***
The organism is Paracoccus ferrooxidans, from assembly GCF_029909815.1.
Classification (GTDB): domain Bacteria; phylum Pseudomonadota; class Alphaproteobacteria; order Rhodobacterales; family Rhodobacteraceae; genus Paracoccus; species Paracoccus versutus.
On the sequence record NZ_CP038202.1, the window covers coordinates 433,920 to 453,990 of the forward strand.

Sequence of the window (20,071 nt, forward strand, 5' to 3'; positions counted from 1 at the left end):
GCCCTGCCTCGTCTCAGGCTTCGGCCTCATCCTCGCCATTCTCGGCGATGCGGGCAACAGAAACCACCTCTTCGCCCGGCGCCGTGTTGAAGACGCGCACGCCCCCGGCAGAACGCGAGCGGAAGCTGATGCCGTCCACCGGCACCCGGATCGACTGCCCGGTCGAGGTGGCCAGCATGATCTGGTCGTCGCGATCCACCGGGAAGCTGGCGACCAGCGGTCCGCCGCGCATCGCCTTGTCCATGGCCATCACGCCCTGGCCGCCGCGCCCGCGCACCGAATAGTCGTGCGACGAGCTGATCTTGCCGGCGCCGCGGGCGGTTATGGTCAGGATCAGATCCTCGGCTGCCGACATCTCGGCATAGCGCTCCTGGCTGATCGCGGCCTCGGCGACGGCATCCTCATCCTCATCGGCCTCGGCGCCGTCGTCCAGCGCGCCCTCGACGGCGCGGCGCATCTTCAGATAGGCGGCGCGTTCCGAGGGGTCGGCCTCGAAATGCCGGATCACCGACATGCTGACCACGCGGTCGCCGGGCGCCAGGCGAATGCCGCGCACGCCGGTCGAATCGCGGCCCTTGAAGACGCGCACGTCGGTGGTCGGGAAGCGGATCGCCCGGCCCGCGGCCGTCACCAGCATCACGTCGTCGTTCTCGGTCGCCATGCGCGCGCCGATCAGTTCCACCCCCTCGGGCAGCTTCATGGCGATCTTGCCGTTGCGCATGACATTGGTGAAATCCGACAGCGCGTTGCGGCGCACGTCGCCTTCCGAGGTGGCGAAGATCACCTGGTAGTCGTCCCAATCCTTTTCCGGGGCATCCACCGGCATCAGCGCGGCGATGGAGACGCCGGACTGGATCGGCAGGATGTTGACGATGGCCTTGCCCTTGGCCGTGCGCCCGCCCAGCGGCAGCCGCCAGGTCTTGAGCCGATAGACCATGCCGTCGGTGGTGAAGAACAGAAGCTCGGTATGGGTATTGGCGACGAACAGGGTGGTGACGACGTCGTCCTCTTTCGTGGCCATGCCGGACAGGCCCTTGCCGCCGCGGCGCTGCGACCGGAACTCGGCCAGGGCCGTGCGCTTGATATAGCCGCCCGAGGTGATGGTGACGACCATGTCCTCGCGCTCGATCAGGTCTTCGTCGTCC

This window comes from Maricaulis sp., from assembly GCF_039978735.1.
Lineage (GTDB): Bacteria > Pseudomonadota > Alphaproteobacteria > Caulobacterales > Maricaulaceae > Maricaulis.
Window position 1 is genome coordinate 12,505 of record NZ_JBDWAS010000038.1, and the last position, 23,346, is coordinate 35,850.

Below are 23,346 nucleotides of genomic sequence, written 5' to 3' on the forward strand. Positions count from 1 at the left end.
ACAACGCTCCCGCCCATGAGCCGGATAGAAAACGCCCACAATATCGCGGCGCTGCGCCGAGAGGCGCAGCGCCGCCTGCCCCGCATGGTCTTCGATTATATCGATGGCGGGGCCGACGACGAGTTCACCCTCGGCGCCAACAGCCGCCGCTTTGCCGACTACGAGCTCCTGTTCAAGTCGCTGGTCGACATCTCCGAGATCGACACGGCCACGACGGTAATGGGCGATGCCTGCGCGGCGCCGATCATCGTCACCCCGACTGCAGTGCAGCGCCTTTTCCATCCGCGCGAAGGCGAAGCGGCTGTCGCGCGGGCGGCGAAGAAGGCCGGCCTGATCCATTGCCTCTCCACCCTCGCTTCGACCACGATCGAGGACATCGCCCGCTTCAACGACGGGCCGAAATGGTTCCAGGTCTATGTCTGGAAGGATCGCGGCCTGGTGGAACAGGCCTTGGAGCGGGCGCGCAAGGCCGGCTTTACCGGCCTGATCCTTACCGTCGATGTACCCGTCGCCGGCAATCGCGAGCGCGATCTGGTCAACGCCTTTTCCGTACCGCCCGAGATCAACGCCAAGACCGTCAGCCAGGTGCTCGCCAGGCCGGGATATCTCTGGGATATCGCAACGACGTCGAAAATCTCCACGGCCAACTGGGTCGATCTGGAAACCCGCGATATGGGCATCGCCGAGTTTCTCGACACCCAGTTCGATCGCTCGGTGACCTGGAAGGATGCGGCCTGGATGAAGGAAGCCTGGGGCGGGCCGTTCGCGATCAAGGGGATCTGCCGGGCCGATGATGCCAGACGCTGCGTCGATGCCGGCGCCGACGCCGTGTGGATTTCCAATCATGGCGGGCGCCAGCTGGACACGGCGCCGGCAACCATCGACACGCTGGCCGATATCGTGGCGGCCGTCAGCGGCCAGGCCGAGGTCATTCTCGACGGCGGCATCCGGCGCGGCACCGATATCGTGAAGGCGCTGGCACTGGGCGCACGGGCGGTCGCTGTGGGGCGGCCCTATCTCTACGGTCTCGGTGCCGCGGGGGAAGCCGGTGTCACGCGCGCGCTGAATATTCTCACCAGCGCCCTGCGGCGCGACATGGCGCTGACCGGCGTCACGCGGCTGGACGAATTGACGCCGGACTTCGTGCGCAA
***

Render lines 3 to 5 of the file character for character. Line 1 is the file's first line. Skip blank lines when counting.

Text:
On the sequence record NZ_CP038202.1, the window covers coordinates 433,920 to 453,990 of the forward strand.

Sequence of the window (20,071 nt, forward strand, 5' to 3'; positions counted from 1 at the left end):
GCCCTGCCTCGTCTCAGGCTTCGGCCTCATCCTCGCCATTCTCGGCGATGCGGGCAACAGAAACCACCTCTTCGCCCGGCGCCGTGTTGAAGACGCGCACGCCCCCGGCAGAACGCGAGCGGAAGCTGATGCCGTCCACCGGCACCCGGATCGACTGCCCGGTCGAGGTGGCCAGCATGATCTGGTCGTCGCGATCCACCGGGAAGCTGGCGACCAGCGGTCCGCCGCGCATCGCCTTGTCCATGGCCATCACGCCCTGGCCGCCGCGCCCGCGCACCGAATAGTCGTGCGACGAGCTGATCTTGCCGGCGCCGCGGGCGGTTATGGTCAGGATCAGATCCTCGGCTGCCGACATCTCGGCATAGCGCTCCTGGCTGATCGCGGCCTCGGCGACGGCATCCTCATCCTCATCGGCCTCGGCGCCGTCGTCCAGCGCGCCCTCGACGGCGCGGCGCATCTTCAGATAGGCGGCGCGTTCCGAGGGGTCGGCCTCGAAATGCCGGATCACCGACATGCTGACCACGCGGTCGCCGGGCGCCAGGCGAATGCCGCGCACGCCGGTCGAATCGCGGCCCTTGAAGACGCGCACGTCGGTGGTCGGGAAGCGGATCGCCCGGCCCGCGGCCGTCACCAGCATCACGTCGTCGTTCTCGGTCGCCATGCGCGCGCCGATCAGTTCCACCCCCTCGGGCAGCTTCATGGCGATCTTGCCGTTGCGCATGACATTGGTGAAATCCGACAGCGCGTTGCGGCGCACGTCGCCTTCCGAGGTGGCGAAGATCACCTGGTAGTCGTCCCAATCCTTTTCCGGGGCATCCACCGGCATCAGCGCGGCGATGGAGACGCCGGACTGGATCGGCAGGATGTTGACGATGGCCTTGCCCTTGGCCGTGCGCCCGCCCAGCGGCAGCCGCCAGGTCTTGAGCCGATAGACCATGCCGTCGGTGGTGAAGAACAGAAGCTCGGTATGGGTATTGGCGACGAACAGGGTGGTGACGACGTCGTCCTCTTTCGTGGCCATGCCGGACAGGCCCTTGCCGCCGCGGCGCTGCGACCGGAACTCGGCCAGGGCCGTGCGCTTGATATAGCCGCCCGAGGTGATGGTGACGACCATGTCCTCGCGCTCGATCAGGTCTTCGTCGTCC